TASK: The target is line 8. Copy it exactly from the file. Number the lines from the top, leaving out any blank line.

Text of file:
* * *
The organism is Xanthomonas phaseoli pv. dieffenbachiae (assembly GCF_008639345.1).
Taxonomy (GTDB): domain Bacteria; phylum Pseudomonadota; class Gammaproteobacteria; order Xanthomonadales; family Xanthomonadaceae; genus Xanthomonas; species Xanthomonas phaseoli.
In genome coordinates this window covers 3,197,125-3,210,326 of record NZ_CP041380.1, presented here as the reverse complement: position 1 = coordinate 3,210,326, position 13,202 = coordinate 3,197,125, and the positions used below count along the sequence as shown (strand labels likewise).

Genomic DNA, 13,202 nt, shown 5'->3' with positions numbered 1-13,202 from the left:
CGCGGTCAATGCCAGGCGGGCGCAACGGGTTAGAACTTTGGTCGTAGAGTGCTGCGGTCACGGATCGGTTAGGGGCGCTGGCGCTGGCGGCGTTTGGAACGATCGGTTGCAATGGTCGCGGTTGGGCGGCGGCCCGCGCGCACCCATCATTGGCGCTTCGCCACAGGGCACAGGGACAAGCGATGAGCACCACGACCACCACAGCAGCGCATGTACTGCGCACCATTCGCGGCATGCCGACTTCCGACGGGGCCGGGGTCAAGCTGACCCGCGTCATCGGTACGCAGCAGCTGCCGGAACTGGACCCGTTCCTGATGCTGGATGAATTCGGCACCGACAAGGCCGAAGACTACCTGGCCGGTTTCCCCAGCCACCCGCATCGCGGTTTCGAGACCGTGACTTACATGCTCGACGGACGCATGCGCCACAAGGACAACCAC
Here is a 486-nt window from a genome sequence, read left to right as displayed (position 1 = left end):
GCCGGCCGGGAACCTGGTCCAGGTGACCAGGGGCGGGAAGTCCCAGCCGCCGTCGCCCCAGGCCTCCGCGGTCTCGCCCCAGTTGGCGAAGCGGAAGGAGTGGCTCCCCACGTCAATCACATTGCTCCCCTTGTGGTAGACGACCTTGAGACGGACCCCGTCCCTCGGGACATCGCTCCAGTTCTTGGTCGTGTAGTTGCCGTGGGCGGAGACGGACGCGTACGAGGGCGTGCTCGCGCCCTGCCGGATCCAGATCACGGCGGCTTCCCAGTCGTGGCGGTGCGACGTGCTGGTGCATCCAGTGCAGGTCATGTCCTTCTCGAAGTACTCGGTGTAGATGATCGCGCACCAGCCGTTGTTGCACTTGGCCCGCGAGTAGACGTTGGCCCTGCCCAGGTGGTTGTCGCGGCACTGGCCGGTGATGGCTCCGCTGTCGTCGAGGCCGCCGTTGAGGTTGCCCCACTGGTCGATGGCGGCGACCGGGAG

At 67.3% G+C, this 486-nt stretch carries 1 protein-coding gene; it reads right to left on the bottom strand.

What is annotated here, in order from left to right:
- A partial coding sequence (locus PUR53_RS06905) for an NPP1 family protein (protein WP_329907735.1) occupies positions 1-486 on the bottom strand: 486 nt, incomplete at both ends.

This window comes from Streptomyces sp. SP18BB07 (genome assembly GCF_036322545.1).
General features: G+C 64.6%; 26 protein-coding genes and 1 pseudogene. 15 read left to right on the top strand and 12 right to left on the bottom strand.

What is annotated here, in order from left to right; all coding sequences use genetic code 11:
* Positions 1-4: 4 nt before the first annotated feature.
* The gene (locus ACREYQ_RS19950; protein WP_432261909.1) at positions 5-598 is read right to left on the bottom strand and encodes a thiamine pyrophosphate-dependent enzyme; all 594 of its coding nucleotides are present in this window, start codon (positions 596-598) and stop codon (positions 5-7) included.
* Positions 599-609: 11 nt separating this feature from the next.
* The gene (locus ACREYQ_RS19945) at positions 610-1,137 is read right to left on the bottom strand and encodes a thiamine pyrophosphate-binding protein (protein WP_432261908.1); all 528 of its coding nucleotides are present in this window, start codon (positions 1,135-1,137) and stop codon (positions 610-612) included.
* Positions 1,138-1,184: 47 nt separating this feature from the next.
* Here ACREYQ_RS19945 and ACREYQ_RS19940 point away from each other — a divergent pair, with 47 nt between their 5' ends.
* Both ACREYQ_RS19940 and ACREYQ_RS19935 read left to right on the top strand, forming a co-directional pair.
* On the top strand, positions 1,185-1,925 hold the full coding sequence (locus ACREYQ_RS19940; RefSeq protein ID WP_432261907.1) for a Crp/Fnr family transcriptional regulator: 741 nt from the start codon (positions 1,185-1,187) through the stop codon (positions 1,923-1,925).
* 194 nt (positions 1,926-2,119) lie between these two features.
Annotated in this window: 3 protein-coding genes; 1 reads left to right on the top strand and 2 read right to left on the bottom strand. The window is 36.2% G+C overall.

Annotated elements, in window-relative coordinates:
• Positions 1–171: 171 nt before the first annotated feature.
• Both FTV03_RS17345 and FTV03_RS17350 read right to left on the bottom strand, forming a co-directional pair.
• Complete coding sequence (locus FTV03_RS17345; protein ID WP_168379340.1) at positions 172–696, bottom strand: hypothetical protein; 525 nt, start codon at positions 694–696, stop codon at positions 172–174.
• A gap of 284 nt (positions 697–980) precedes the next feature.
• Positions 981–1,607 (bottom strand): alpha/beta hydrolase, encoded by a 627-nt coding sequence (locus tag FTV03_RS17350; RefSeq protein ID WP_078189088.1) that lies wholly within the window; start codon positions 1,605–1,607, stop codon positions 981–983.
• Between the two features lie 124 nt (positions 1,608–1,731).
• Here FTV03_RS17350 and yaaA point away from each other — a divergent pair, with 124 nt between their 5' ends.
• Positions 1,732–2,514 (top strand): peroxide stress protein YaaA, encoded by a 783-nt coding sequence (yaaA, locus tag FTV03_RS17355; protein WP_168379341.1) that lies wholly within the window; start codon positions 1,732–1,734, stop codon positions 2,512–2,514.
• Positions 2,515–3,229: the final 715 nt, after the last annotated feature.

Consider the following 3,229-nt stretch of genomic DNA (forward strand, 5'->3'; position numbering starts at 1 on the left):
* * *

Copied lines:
At 67.3% G+C, this 486-nt stretch carries 1 protein-coding gene; it reads right to left on the bottom strand.